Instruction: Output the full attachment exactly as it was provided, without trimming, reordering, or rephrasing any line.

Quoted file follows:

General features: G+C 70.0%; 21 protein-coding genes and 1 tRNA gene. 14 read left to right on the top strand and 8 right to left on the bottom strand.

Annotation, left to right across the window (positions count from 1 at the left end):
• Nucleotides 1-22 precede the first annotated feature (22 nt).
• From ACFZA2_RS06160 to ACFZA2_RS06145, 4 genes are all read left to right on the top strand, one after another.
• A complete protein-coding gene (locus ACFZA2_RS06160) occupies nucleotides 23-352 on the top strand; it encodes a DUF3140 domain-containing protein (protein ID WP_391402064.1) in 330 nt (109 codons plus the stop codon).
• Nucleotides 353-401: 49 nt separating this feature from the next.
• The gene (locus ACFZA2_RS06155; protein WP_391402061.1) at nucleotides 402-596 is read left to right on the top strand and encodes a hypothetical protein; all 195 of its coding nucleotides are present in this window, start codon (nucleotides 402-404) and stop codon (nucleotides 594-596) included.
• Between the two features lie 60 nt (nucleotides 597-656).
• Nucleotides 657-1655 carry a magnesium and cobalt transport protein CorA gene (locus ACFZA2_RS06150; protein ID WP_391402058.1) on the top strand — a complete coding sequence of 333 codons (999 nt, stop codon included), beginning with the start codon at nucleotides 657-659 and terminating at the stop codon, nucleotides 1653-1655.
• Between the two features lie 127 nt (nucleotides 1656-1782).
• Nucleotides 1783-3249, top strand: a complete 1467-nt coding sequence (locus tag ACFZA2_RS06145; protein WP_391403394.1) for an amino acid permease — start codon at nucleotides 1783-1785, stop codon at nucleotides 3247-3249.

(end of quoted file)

General features: G+C 70.0%; 21 protein-coding genes and 1 tRNA gene. 14 read left to right on the top strand and 8 right to left on the bottom strand.

Annotation, left to right across the window (positions count from 1 at the left end):
• Nucleotides 1-22 precede the first annotated feature (22 nt).
• From ACFZA2_RS06160 to ACFZA2_RS06145, 4 genes are all read left to right on the top strand, one after another.
• A complete protein-coding gene (locus ACFZA2_RS06160) occupies nucleotides 23-352 on the top strand; it encodes a DUF3140 domain-containing protein (protein ID WP_391402064.1) in 330 nt (109 codons plus the stop codon).
• Nucleotides 353-401: 49 nt separating this feature from the next.
• The gene (locus ACFZA2_RS06155; protein WP_391402061.1) at nucleotides 402-596 is read left to right on the top strand and encodes a hypothetical protein; all 195 of its coding nucleotides are present in this window, start codon (nucleotides 402-404) and stop codon (nucleotides 594-596) included.
• Between the two features lie 60 nt (nucleotides 597-656).
• Nucleotides 657-1655 carry a magnesium and cobalt transport protein CorA gene (locus ACFZA2_RS06150; protein ID WP_391402058.1) on the top strand — a complete coding sequence of 333 codons (999 nt, stop codon included), beginning with the start codon at nucleotides 657-659 and terminating at the stop codon, nucleotides 1653-1655.
• Between the two features lie 127 nt (nucleotides 1656-1782).
• Nucleotides 1783-3249, top strand: a complete 1467-nt coding sequence (locus tag ACFZA2_RS06145; protein WP_391403394.1) for an amino acid permease — start codon at nucleotides 1783-1785, stop codon at nucleotides 3247-3249.